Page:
- Phytophthora lateralis is the causal agent of cedar root rot, a fatal forest pathogen whose principal host is Chamaecyparis lawsoniana (Port-Orford-cedar), a predominantly riparian-restricted endemic tree species of ecological, economical, and cultural importance to coastal Oregon and California. Local scale distribution of P. lateralis is thought to be associated with timber harvest and road-building disturbances. However, knowledge of the landscape-scale factors that contribute to successful invasions of P. lateralis is also important for effective land management of Port-Orford-cedar. P. lateralis is able to infest in wet conditions via stream networks (zoospore) and dry conditions via road networks (resting spore). This study tested the hypothesis that vehicles spread P. lateralis by relating its distribution to traffic intensive, anthropogenic disturbances (i.e. a road network, timber harvest) over a 31-yr period in a 3,910-km² portion of the Rogue River-Siskiyou National Forest in the Siskiyou Mountains of Oregon. Indices of road disturbance (presence/absence, configuration, length, density, road-stream network connectivity) and timber harvest (presence/absence, area, density, frequency) were related to locations of infested cedar populations from a USFS survey dataset using a geographic information system (GIS). About 40% of 934 7th-field catchments were infested with the pathogen. Total road length of the study site was 5,070 km; maximum road density was 8.2 km/km2 and averaged 1.6 km/km² in roaded catchments (n = 766). Timber activities extracted 17,370 ha (2,338 cutting units) of forest across 509 catchments; 345 catchments were cut ≥ twice. Maximum harvest density was 0.92 km²/km² ([mean] = 0.04). Both road networks and timber harvest patchworks were significantly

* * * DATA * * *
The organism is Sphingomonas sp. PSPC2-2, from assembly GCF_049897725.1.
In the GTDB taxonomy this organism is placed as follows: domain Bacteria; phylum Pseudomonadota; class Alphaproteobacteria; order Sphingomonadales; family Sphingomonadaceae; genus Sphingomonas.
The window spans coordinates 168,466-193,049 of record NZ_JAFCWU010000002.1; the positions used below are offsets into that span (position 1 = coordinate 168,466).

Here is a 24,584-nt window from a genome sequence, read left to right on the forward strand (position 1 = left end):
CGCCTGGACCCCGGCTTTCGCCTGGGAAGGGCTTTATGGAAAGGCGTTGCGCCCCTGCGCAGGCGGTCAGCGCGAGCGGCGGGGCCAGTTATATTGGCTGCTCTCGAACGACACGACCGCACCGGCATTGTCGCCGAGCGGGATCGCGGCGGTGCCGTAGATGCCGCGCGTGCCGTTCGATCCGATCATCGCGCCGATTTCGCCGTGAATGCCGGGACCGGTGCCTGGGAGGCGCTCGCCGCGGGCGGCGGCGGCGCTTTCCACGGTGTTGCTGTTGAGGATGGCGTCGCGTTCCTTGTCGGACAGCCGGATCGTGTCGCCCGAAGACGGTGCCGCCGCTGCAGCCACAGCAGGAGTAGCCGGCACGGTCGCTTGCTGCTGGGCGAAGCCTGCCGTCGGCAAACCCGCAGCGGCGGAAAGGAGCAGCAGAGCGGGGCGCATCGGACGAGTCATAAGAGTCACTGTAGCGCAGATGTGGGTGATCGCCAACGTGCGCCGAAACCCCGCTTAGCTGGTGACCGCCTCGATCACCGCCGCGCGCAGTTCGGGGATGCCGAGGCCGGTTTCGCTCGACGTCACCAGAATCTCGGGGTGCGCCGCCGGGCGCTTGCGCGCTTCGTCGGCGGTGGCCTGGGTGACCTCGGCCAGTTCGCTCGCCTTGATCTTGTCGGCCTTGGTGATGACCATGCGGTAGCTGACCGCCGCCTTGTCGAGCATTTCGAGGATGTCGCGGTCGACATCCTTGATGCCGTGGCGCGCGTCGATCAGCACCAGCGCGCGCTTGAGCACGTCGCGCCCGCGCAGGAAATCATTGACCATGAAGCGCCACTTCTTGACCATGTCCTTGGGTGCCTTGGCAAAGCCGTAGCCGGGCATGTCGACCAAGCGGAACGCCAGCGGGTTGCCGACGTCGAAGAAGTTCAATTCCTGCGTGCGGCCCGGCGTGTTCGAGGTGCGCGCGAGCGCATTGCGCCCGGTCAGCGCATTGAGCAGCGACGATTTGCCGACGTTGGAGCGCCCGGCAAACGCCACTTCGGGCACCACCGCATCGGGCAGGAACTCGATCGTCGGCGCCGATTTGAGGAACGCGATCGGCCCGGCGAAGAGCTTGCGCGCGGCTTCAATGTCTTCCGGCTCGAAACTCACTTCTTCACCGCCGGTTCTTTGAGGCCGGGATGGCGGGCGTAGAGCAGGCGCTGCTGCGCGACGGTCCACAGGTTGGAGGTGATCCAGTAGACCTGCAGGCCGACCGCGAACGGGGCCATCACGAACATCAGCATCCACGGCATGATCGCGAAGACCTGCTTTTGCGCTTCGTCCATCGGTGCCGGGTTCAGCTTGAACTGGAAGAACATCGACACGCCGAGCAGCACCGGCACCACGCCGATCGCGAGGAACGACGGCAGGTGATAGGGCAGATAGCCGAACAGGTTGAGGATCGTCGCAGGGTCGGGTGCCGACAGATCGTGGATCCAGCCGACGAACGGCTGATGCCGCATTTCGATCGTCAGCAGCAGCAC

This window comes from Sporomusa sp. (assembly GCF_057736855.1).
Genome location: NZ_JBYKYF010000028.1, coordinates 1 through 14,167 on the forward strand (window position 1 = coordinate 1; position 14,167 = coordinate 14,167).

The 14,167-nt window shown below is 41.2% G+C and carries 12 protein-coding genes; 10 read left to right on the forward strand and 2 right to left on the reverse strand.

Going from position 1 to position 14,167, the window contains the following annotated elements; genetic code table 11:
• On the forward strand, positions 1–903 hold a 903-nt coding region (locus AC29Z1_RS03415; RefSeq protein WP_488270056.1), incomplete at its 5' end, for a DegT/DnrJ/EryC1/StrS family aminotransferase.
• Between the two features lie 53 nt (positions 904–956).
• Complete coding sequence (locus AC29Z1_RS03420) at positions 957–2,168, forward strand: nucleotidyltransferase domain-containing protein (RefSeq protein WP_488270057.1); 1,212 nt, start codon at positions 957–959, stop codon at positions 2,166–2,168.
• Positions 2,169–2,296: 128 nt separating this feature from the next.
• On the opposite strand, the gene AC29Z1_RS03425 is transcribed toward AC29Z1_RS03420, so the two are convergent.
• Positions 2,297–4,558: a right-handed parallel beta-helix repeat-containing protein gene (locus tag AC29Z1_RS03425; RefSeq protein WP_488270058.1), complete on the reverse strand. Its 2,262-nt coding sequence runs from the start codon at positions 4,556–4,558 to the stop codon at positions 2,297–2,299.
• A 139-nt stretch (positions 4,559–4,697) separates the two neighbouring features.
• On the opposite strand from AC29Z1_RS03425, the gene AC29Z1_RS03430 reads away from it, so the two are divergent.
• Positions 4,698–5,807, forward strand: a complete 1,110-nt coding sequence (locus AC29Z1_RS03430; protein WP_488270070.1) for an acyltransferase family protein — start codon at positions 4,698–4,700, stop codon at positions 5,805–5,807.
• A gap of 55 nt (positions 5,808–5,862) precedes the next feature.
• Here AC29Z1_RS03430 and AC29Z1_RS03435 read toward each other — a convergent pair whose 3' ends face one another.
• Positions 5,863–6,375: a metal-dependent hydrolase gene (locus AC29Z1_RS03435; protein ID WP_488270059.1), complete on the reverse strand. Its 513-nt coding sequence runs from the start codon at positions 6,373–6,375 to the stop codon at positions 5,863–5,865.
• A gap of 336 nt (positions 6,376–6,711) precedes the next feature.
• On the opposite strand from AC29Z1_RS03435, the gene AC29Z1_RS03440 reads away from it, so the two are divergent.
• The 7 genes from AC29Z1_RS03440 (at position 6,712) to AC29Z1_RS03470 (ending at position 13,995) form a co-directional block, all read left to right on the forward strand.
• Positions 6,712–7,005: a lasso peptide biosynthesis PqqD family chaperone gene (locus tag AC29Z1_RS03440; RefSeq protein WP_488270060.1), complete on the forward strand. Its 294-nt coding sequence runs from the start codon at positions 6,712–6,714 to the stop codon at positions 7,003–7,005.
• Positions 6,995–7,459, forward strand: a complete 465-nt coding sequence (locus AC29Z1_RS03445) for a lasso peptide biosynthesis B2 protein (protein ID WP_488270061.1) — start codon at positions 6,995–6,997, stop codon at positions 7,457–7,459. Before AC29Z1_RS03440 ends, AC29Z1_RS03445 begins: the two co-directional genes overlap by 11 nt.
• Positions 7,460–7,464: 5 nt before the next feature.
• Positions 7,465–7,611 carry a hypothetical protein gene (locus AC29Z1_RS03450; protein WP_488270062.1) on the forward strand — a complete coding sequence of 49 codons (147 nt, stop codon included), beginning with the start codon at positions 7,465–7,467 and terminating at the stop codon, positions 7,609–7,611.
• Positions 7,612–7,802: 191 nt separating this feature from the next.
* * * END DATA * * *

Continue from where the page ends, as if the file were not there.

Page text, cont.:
related to cedar root rot heterogeneity. Chi-squared contingency tables showed that infestation rates were 2.2 times higher in catchments with roads compared to roadless catchments and 1.4 times higher in catchments with road-stream intersections compared to those that were unconnected. Infestation was twice as likely in catchments with both harvest and road presence than road presence alone. Single-variable logistic regression showed that a one percent increase in harvest density increased infestation odds 25% and a one-unit (km/km²) increase in road density increased infestation odds 80%. Road and stream network configuration was also important to pathogen distribution: 1) uninfested catchments are most likely to be spatially removed from infested, roaded catchments, 2) only 11% of 287 roaded catchments downstream of infested, roaded catchments were uninfested, and 3) only 12% of 319 catchments downstream of infested catchments were uninfested. Road networks and timber harvest patchworks appear to reduce landscape heterogeneity by providing up-catchment and down-catchment access to host populations by linking pathogenic materials to the stream network. Timber harvest data suggest that while infestation risk to Port-Orford-cedar populations remains high, management policies may have curbed infestation risk in timber-harvested catchments; if this is a result of specific P. lateralis mitigation policies adopted in the late 1980's or broader, region-wide conservation policies (i.e. the Northwest Forest Plan) is yet unclear.